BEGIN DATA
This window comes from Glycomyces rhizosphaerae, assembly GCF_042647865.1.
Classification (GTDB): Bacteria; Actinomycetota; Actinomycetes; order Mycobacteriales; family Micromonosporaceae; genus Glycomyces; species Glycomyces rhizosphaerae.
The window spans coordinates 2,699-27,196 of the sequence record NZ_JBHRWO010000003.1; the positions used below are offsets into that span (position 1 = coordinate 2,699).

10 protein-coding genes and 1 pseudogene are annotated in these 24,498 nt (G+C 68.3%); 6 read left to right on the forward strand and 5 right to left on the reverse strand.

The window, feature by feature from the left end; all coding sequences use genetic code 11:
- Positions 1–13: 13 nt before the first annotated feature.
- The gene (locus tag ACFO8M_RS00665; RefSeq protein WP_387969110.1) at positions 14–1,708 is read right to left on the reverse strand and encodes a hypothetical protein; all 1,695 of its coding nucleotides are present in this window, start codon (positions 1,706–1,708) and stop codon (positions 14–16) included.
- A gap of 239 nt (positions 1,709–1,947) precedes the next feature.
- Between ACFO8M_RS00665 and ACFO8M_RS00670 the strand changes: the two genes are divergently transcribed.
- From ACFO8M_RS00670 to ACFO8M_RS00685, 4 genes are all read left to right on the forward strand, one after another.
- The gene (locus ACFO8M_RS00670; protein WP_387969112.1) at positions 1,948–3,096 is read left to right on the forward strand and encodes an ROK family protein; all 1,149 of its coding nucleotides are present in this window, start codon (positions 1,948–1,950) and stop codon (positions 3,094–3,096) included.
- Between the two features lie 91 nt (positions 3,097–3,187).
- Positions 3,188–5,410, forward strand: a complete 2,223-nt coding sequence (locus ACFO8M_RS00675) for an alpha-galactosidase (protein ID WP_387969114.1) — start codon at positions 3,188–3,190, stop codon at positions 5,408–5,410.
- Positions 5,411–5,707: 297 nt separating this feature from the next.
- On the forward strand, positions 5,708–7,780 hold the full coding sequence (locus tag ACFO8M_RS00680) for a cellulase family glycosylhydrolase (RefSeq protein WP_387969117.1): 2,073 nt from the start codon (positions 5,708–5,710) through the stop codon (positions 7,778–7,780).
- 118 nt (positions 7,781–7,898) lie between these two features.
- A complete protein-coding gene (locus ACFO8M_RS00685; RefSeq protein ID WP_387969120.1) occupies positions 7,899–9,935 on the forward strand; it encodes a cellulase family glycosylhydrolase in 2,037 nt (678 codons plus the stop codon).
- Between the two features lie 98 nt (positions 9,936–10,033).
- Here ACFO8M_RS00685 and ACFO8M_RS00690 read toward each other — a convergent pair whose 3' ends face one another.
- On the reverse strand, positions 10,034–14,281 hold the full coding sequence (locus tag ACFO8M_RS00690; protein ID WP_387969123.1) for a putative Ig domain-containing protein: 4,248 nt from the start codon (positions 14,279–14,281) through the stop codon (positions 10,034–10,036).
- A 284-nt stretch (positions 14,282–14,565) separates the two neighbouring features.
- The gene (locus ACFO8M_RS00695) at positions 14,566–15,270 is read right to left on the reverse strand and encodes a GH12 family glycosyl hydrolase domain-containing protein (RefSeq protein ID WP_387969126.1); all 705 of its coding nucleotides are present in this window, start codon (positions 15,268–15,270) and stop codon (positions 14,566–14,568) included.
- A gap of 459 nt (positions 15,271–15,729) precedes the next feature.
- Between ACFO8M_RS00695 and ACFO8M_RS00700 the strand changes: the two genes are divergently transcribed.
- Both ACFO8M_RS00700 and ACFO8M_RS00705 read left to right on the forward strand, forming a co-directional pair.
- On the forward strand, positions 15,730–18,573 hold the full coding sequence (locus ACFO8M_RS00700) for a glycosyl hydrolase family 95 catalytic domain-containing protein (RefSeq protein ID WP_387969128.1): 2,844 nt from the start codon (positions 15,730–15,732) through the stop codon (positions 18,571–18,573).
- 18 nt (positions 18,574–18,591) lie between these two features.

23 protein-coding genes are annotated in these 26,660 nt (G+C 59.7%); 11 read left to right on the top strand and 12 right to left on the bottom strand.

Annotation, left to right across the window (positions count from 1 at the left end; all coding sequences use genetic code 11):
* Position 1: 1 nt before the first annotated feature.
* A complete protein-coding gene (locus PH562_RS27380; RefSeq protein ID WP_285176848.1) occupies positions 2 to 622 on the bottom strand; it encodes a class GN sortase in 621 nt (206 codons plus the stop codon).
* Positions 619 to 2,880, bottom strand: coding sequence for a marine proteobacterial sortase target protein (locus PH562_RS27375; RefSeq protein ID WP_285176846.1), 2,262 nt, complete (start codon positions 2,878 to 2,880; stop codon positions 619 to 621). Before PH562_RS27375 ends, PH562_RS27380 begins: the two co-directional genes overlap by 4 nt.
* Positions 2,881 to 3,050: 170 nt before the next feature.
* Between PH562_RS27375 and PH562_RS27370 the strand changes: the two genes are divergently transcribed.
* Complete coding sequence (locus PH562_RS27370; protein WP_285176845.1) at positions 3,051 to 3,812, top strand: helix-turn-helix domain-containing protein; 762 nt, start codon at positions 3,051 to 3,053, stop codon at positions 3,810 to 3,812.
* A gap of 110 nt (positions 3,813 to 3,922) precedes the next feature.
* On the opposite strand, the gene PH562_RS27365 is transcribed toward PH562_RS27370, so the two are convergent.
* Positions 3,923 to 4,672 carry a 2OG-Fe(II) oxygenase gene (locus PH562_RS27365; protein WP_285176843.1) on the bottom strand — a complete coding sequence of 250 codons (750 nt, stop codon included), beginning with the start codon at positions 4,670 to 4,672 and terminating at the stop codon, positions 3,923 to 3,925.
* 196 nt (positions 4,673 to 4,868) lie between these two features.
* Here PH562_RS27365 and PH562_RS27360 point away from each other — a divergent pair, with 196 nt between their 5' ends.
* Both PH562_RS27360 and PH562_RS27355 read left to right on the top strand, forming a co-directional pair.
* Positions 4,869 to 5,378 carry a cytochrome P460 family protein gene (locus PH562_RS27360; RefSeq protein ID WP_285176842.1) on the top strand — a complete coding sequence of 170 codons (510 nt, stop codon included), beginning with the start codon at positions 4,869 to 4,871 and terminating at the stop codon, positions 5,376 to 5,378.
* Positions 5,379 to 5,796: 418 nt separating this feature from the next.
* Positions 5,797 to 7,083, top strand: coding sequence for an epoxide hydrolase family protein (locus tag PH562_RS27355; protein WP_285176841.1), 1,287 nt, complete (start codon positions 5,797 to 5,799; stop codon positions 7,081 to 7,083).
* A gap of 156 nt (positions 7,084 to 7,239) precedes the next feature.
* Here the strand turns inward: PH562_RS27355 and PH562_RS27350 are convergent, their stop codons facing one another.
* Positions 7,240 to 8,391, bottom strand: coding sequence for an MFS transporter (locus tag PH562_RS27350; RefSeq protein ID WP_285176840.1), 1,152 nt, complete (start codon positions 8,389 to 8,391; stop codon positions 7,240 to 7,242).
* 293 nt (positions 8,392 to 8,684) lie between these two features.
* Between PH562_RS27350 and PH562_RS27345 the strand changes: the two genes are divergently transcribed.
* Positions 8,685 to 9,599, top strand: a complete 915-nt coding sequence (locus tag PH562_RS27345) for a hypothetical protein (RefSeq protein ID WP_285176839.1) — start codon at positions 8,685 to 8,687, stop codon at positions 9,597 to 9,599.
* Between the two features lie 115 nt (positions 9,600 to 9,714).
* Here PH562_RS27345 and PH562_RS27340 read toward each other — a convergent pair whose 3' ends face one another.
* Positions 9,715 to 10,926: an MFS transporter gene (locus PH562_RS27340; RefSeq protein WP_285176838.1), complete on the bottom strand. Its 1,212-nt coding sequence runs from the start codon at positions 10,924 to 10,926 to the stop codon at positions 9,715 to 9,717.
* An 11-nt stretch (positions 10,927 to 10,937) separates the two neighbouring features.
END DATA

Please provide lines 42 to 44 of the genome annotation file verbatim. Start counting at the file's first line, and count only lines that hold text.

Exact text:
* Positions 4,869 to 5,378 carry a cytochrome P460 family protein gene (locus PH562_RS27360; RefSeq protein ID WP_285176842.1) on the top strand — a complete coding sequence of 170 codons (510 nt, stop codon included), beginning with the start codon at positions 4,869 to 4,871 and terminating at the stop codon, positions 5,376 to 5,378.
* Positions 5,379 to 5,796: 418 nt separating this feature from the next.
* Positions 5,797 to 7,083, top strand: coding sequence for an epoxide hydrolase family protein (locus tag PH562_RS27355; protein WP_285176841.1), 1,287 nt, complete (start codon positions 5,797 to 5,799; stop codon positions 7,081 to 7,083).